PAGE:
Book – I came across this book through Tor.com’s Summer of Sleaze, a series of reviews of old horror novels, where the writers refer to Tryon’s work as “a third of our horror roots,” along with Rosemary’s Baby and The Exorcist. I’d never heard of Tryon before, so I was intrigued. And I was not disappointed. In fact, I’d say my expectations were set unfairly low – after all, the review series is called “Summer of Sleaze.” There’s nothing sleazy about The Other. A little purple, maybe, but not sleazy.
Holland Perry is not a nice little boy. In fact, he’s downright sinister, pulling pranks that are more vicious than funny. (We find out on page three that he killed an old woman’s pet cat.) His twin, Niles, is a much friendlier young man, but he makes plenty of excuses for Holland’s increasingly outrageous behavior. This is a slow-building novel; we spend lots of time with the characters where nothing particularly awful happens, until quite suddenly it does. And although The Other was billed as horror when it came out, it’s much less supernatural than the other evil-child stories of its day. In fact, I’d call it a psychological thriller instead, with as much in common with Gone Girl or The Dinner as with more traditional horror novels.
Book – Fry is a recently retired shy British man, but his ordinary life takes an unexpected and spontaneous turn upon receiving a letter from a friend from whom he hasn’t heard in 20 years. Queenie writes that she is dying of cancer and Fry’s first response is to send a kind sympathetic response back, but a chance encounter with a stranger inspires him to walk 600 miles to the hospice where she is staying. He is convinced that if he walks, then she will live. Harold embarks with only the clothes on his back, the shoes on his feet, no cell phone and only a vague idea of directions. His journey gives him plenty of time to reminisce about his own life and he encounters many people on his way that he inspires and who in turn give him insight. His bewildered wife is left behind at home, her disappointment with their marriage further strained. Harold’s pilgrimage to reach Queenie takes 87 days. Will she still be alive when he gets there? Will his absence make his wife’s heart grow fonder or break them apart? A beautiful and emotional story of humanity, this would make an excellent book club read.
Book- To quote Mr. Elton John, “It’s a little bit funny. This feeling inside…”
The year is 1986, in Omaha, Nebraska. This is a story about two misfit teenagers who were not looking for love, but fell into it together. Eleanor is a frumpy, fiery redhead with a broken family. Park is an average boy who wears eyeliner, and has a father who oozes masculinity. Eleanor is new in town, and she is forced to sit next to Park on the bus. Park reads comic books and listens to mix tapes to pass the time. Eventually Park notices Eleanor reading the comics with him, and their budding romance (and friendship) begins.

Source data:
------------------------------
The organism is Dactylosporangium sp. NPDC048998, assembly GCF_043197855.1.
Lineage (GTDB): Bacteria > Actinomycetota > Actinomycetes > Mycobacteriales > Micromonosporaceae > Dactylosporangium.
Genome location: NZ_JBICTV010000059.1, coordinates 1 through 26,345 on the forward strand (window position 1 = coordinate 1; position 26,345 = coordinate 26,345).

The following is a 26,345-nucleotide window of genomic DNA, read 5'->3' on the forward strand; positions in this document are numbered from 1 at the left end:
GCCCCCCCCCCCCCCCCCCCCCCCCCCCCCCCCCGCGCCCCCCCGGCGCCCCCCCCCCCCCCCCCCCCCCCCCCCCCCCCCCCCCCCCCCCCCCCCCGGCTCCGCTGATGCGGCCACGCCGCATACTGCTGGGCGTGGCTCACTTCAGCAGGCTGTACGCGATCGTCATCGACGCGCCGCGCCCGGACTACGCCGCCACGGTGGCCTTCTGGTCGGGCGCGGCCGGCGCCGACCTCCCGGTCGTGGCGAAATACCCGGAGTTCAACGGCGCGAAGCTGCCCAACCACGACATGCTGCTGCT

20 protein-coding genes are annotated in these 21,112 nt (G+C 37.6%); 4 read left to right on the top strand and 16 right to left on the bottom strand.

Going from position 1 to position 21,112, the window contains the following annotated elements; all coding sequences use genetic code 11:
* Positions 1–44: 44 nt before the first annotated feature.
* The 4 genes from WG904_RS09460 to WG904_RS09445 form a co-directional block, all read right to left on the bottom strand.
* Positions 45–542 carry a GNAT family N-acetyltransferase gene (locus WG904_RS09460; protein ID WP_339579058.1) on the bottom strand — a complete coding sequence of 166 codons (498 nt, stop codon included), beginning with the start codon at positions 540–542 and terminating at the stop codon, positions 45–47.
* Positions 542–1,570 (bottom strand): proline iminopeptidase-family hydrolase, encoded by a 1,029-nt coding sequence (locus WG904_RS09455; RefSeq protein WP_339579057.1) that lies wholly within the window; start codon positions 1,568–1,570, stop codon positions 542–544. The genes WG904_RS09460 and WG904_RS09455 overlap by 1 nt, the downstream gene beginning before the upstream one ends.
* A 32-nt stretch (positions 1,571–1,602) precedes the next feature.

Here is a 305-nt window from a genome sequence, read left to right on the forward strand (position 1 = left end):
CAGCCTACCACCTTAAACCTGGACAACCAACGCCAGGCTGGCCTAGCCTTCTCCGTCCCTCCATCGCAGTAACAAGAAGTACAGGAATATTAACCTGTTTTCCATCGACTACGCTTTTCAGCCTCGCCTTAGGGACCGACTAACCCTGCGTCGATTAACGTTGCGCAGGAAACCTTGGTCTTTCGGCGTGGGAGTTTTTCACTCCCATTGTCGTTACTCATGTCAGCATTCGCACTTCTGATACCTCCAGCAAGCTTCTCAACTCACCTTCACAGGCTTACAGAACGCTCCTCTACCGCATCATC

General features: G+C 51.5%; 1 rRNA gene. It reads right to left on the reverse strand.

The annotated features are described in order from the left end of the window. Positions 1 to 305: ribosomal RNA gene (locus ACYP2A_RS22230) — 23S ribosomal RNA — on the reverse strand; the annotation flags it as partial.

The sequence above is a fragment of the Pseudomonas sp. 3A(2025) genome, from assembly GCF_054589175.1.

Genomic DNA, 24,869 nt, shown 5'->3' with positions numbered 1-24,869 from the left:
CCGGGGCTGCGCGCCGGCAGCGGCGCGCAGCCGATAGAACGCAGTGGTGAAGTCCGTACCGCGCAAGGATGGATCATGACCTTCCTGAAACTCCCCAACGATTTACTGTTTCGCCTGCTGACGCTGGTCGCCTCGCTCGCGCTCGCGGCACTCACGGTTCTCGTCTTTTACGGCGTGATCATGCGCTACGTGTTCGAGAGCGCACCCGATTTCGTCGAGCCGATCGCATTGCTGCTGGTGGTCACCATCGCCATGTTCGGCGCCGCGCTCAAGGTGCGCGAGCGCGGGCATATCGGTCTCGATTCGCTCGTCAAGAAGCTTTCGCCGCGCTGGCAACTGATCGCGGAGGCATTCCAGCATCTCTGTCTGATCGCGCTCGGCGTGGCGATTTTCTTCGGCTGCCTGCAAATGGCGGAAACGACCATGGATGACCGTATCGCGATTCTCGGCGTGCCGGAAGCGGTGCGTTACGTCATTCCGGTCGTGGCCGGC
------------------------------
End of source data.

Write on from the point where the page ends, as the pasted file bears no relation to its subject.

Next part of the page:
This is not just another sappy young adult romance novel. It deals with issues including, racism, bullying, body image, and domestic violence. Children of the ’80s and early ’90s would enjoy this book for the nostalgic factor alone. If you’re looking for a quick, easy read, but one that will linger on your mind, this one is for you.
Book – On one fateful day, four planes fall out of the sky. Among the four crashes there are only three survivors, all of them children. It’s this fact – along with a rambling recording made by one of the passengers in the last moments of her life – that spawn conspiracy theories, widespread paranoia, and eventually a massive doomsday cult with connections in the highest levels of politics. What really happened on Black Friday? And could the doomsayers be right?
The Three is a book inside a book: most of the story is the fictional non-fiction account written by Elspeth, an investigative journalist, of the aftermath of Black Friday and the cults that rose up in its wake. In the end, we switch back to Elspeth’s point of view as she decides to follow up on what happened after the end of her book. I thought that some of the characters’ voices tended to blend together, but the overall pace of the narrative kept pulling me through the book anyway. I stayed up late to finish it, which turned out to be a mistake – this book has one seriously creepy ending.
Book – This Pulitzer prize-winning story has been likened to a number of classic coming-of-age tales from Charles Dickens. The central character in this novel, Theodore Decker, loses his mother during a tragedy that he himself survives at a New York art museum. The traumatic event, told from Theodore’s perspective, provides a compelling start for the book.
The audiobook for this title is narrated by David Pittu. His narration is exceptional as his voice conveys the pathos of young Theo and the psychic burden that overlays his life. Theo and his mother had been estranged from his father, and after the events in the museum Theo is housed for a time in a beautiful Manhattan apartment with the wealthy family of a socially-inept schoolmate. His appreciation for the art and antiques in the apartment touches upon on-going themes in the book: the immortality of masterpieces, the messages they convey through the ages, and the profound attachments individuals form with these pieces.
I was especially glad to be listening to the audiobook version of this story when Theo, as a teenager, develops a friendship with Boris, a boy from Ukraine. Both author and narrator played delightfully with the Slavic dialect. Boris is a wonderful character because he brought levity and perspective to the story, and David Pittu’s Boris was very likable.